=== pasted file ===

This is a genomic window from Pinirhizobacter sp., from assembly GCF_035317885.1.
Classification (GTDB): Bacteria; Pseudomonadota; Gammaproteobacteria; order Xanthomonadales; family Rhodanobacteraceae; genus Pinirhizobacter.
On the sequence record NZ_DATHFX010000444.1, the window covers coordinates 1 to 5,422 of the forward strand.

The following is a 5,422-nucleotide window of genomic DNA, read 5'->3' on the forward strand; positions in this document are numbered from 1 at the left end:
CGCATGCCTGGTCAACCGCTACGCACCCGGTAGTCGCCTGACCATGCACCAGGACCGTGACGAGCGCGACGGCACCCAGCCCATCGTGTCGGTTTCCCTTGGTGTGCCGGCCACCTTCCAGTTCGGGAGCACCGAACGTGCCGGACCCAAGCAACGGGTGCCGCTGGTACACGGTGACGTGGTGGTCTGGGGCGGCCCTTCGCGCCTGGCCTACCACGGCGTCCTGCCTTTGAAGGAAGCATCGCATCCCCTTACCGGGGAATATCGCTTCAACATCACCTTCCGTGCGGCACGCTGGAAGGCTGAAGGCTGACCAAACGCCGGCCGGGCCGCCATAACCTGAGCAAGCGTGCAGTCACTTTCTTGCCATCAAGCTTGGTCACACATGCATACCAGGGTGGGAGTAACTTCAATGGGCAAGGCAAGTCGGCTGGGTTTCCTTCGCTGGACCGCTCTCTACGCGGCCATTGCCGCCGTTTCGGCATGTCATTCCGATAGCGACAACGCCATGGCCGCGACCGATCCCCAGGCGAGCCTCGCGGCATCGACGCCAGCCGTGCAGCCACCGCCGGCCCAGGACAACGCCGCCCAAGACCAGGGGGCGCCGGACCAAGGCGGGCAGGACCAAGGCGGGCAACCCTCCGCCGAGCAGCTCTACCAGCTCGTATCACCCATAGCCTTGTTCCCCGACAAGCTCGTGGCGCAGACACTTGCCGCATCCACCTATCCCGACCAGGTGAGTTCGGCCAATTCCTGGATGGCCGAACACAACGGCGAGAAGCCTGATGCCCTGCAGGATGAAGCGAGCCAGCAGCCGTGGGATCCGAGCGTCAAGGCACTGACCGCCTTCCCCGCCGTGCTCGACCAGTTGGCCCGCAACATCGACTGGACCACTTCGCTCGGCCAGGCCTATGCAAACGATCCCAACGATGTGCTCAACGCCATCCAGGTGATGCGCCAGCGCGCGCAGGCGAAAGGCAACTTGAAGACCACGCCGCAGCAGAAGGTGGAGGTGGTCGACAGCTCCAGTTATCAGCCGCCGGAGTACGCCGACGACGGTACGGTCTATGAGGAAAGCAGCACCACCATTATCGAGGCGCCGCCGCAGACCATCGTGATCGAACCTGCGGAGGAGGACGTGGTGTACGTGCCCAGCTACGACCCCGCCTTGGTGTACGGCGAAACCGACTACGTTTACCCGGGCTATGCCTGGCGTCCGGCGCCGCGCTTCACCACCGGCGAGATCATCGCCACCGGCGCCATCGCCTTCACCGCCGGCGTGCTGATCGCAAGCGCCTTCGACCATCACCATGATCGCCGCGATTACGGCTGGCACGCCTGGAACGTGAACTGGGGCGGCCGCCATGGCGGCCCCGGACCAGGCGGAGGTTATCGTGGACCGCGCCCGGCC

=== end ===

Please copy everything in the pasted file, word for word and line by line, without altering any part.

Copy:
This is a genomic window from Pinirhizobacter sp., from assembly GCF_035317885.1.
Classification (GTDB): Bacteria; Pseudomonadota; Gammaproteobacteria; order Xanthomonadales; family Rhodanobacteraceae; genus Pinirhizobacter.
On the sequence record NZ_DATHFX010000444.1, the window covers coordinates 1 to 5,422 of the forward strand.

The following is a 5,422-nucleotide window of genomic DNA, read 5'->3' on the forward strand; positions in this document are numbered from 1 at the left end:
CGCATGCCTGGTCAACCGCTACGCACCCGGTAGTCGCCTGACCATGCACCAGGACCGTGACGAGCGCGACGGCACCCAGCCCATCGTGTCGGTTTCCCTTGGTGTGCCGGCCACCTTCCAGTTCGGGAGCACCGAACGTGCCGGACCCAAGCAACGGGTGCCGCTGGTACACGGTGACGTGGTGGTCTGGGGCGGCCCTTCGCGCCTGGCCTACCACGGCGTCCTGCCTTTGAAGGAAGCATCGCATCCCCTTACCGGGGAATATCGCTTCAACATCACCTTCCGTGCGGCACGCTGGAAGGCTGAAGGCTGACCAAACGCCGGCCGGGCCGCCATAACCTGAGCAAGCGTGCAGTCACTTTCTTGCCATCAAGCTTGGTCACACATGCATACCAGGGTGGGAGTAACTTCAATGGGCAAGGCAAGTCGGCTGGGTTTCCTTCGCTGGACCGCTCTCTACGCGGCCATTGCCGCCGTTTCGGCATGTCATTCCGATAGCGACAACGCCATGGCCGCGACCGATCCCCAGGCGAGCCTCGCGGCATCGACGCCAGCCGTGCAGCCACCGCCGGCCCAGGACAACGCCGCCCAAGACCAGGGGGCGCCGGACCAAGGCGGGCAGGACCAAGGCGGGCAACCCTCCGCCGAGCAGCTCTACCAGCTCGTATCACCCATAGCCTTGTTCCCCGACAAGCTCGTGGCGCAGACACTTGCCGCATCCACCTATCCCGACCAGGTGAGTTCGGCCAATTCCTGGATGGCCGAACACAACGGCGAGAAGCCTGATGCCCTGCAGGATGAAGCGAGCCAGCAGCCGTGGGATCCGAGCGTCAAGGCACTGACCGCCTTCCCCGCCGTGCTCGACCAGTTGGCCCGCAACATCGACTGGACCACTTCGCTCGGCCAGGCCTATGCAAACGATCCCAACGATGTGCTCAACGCCATCCAGGTGATGCGCCAGCGCGCGCAGGCGAAAGGCAACTTGAAGACCACGCCGCAGCAGAAGGTGGAGGTGGTCGACAGCTCCAGTTATCAGCCGCCGGAGTACGCCGACGACGGTACGGTCTATGAGGAAAGCAGCACCACCATTATCGAGGCGCCGCCGCAGACCATCGTGATCGAACCTGCGGAGGAGGACGTGGTGTACGTGCCCAGCTACGACCCCGCCTTGGTGTACGGCGAAACCGACTACGTTTACCCGGGCTATGCCTGGCGTCCGGCGCCGCGCTTCACCACCGGCGAGATCATCGCCACCGGCGCCATCGCCTTCACCGCCGGCGTGCTGATCGCAAGCGCCTTCGACCATCACCATGATCGCCGCGATTACGGCTGGCACGCCTGGAACGTGAACTGGGGCGGCCGCCATGGCGGCCCCGGACCAGGCGGAGGTTATCGTGGACCGCGCCCGGCC